By OctoFrost Group marketing coordinator Carmen Popescu
Dehydration is the process of water loss, no matter how you look at it. What interests us the most is what impact has the dehydration of fruit and vegetables during the IQF freezing process? In the case of IQF freezing, we see dehydration as the process of water loss through the fruits’ and vegetables’ membrane when they are exposed to cold airflow during freezing.
The reason why dehydration is so important for fruit and vegetable IQF processors is that all the moisture lost during the freezing process is actually product weight loss and product losses translate into money losses. Understanding dehydration can make the difference for your business by increasing your profitability.
Some may think that the product losses are too small to bother, but the truth is the opposite of this. Let’s look a bit deeper into the matter.
In a mechanical freezer, the product dehydration level can reach 4% to 5%. Making a simple hypothetical calculation, if you process 10,000 tons of product every year and you lose 5% of your product due to dehydration, you will ultimately lose at least 500 tonnes of product per year.
So how do we minimize dehydration and the losses it will cause your business? This might sound easy but it’s actually an art of science. The answer to this question is short freezing time and the right, optimal aerodynamics.
The faster the temperature of the fruits and vegetables is dropped, the lower the dehydration time. With a short freezing time, the water from the product has less time to move into the air, as it will get frozen. The only way to short freeze fruits and vegetables is with the help of an IQF tunnel freezer that can fast freeze between 2 and 7 minutes, at a temperature of -260C.
However the most interesting part is about the aerodynamics. There is still a debate on how to measure the level of dehydration. There are methods such as weight-in-weight but they don’t normally provide accuracy, as it is sometimes impossible to weight the products right before entering the IQF tunnel freezer. Processors sometimes weight the products before the pre-treatment but that will already have changed the weight of the product and the results get inconclusive.
A more reliable aspect to look at when you are trying to understand the levels of dehydration is snow formation. An IQF tunnel is a closed system, and it is quite obvious that the snow formed inside the freezer can only come from the product’s lost moisture. The lost moisture results in more snow and thus more product loss. There are IQF freezers with a ‘snow room’ build inside the freezer so that the snow can land during production.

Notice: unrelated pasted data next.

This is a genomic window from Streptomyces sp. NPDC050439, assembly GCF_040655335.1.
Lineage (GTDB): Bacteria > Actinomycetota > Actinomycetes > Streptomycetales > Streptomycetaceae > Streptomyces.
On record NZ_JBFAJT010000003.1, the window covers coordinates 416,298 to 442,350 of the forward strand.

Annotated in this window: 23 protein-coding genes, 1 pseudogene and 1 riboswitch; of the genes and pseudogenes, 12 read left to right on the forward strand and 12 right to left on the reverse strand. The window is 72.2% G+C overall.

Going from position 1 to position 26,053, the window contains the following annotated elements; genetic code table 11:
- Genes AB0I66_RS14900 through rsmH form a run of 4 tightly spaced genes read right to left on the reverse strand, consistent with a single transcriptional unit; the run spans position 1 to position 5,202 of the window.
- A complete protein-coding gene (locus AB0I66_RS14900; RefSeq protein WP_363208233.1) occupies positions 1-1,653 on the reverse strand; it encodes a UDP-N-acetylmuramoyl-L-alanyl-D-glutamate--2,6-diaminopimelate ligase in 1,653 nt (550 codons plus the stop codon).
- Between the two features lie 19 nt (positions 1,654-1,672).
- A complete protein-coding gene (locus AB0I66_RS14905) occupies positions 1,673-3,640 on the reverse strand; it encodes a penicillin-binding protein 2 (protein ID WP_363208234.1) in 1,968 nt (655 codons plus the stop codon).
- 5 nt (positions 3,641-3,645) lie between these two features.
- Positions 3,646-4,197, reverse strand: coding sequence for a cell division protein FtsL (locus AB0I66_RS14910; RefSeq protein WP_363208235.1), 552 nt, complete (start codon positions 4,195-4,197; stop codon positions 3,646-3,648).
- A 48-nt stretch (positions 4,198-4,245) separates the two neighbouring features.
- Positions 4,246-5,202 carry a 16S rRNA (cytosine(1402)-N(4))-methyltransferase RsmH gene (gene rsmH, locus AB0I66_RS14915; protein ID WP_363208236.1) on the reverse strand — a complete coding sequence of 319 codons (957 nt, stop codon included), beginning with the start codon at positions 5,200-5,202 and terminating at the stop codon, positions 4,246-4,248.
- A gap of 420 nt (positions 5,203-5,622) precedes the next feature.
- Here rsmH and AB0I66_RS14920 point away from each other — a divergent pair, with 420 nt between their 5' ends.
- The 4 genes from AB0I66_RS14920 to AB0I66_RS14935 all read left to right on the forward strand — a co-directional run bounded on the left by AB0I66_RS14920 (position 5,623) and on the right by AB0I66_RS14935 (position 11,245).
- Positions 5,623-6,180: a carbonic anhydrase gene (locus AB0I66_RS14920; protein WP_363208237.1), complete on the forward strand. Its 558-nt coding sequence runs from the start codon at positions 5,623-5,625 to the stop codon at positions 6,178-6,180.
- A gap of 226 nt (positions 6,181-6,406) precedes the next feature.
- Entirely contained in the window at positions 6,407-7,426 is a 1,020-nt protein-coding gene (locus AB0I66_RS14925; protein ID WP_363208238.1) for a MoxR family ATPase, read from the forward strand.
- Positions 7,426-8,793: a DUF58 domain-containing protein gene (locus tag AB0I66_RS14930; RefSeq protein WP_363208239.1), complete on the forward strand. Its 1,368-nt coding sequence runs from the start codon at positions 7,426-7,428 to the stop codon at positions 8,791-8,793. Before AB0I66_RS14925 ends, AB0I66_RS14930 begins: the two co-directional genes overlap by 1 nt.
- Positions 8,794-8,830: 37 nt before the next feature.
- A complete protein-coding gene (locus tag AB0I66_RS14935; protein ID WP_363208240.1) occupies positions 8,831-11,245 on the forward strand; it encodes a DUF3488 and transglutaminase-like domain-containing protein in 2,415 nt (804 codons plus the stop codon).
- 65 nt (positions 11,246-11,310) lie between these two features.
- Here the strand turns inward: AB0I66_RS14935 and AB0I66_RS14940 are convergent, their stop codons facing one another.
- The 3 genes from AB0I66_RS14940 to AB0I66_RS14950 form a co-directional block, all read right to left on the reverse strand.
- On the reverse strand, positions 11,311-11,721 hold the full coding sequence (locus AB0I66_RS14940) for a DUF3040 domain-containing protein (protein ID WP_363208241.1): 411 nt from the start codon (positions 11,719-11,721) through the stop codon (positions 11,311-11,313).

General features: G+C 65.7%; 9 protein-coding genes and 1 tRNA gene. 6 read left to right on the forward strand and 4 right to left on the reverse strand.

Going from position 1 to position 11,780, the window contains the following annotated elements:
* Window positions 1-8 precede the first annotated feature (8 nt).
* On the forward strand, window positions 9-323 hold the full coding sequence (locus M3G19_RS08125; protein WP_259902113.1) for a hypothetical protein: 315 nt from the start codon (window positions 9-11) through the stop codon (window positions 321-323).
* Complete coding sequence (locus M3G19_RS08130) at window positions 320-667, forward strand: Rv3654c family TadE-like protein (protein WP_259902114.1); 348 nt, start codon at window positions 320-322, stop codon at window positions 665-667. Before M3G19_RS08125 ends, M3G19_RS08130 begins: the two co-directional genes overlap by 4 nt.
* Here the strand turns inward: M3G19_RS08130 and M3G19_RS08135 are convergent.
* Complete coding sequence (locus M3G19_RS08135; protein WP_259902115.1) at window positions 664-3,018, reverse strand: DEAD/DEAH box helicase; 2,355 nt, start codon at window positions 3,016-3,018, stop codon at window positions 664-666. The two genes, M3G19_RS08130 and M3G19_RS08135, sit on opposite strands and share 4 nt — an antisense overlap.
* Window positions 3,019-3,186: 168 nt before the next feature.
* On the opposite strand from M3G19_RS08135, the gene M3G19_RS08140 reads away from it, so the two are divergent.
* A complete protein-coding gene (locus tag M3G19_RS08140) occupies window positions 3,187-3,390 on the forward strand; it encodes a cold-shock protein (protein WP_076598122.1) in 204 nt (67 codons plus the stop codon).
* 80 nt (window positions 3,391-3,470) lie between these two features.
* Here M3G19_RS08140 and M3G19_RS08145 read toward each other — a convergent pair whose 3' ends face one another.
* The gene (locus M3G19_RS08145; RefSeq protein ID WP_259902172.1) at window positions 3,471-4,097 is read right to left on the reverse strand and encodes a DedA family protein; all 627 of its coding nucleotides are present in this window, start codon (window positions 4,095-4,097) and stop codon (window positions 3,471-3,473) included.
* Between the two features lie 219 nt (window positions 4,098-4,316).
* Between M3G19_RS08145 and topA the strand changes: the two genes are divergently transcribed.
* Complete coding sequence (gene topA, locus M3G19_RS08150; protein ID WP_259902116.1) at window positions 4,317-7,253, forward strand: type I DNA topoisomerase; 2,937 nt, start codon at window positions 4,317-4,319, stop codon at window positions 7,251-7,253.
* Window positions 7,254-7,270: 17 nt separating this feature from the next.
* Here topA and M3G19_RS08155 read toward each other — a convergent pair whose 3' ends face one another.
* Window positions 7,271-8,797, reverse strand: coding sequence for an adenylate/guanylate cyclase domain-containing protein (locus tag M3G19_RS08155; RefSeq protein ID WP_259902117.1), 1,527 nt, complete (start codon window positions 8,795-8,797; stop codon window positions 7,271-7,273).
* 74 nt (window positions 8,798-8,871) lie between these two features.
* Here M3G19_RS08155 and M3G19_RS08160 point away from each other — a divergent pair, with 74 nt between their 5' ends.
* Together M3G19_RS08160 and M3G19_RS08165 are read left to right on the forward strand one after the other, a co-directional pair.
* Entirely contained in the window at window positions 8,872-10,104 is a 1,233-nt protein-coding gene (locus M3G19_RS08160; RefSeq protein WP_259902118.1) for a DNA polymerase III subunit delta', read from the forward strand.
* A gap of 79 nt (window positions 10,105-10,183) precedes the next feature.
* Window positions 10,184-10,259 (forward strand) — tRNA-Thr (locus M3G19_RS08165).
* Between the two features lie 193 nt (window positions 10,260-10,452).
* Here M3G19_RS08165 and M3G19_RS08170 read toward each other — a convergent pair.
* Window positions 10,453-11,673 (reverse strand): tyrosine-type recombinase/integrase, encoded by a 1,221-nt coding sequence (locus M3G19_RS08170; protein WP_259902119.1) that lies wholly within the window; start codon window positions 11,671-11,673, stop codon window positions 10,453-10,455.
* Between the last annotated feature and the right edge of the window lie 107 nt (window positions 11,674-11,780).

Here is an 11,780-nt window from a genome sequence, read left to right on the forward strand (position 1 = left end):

The first question that comes to mind is of course in what way is aerodynamics connected to the amount of snow formation? Aerodynamics in an IQF freezer are determined by key parameters such as air velocity, air pressure and relative humidity. Important to note is that the unique design of the OctoFrost tunnel is an important factor in creating the optimal air velocity and pressure, and ultimately optimal aerodynamics.
Our team of experts have learned to juggle with these parameters in a way that snow just doesn’t have the pre-conditions to form. This makes it possible for humidity in the air to stay constant and not precipitate in snow. This is why our equipment doesn’t have a snow room nor does it need one, because the aerodynamics of the OctoFrost together with the short freezing time don’t allow snow formation and thus reduces the product dehydration under 1%.
This level of dehydration can be verified through a number of methods, including weighting the snow after a full day of production.
Next time you’re looking for an efficient freezing equipment to provide you with premium quality IQF fruits and vegetables, don’t forget to ask the supplier for the dehydration levels in the freezer, because dehydration means product loss and product loss simply means money evaporating from your pocket.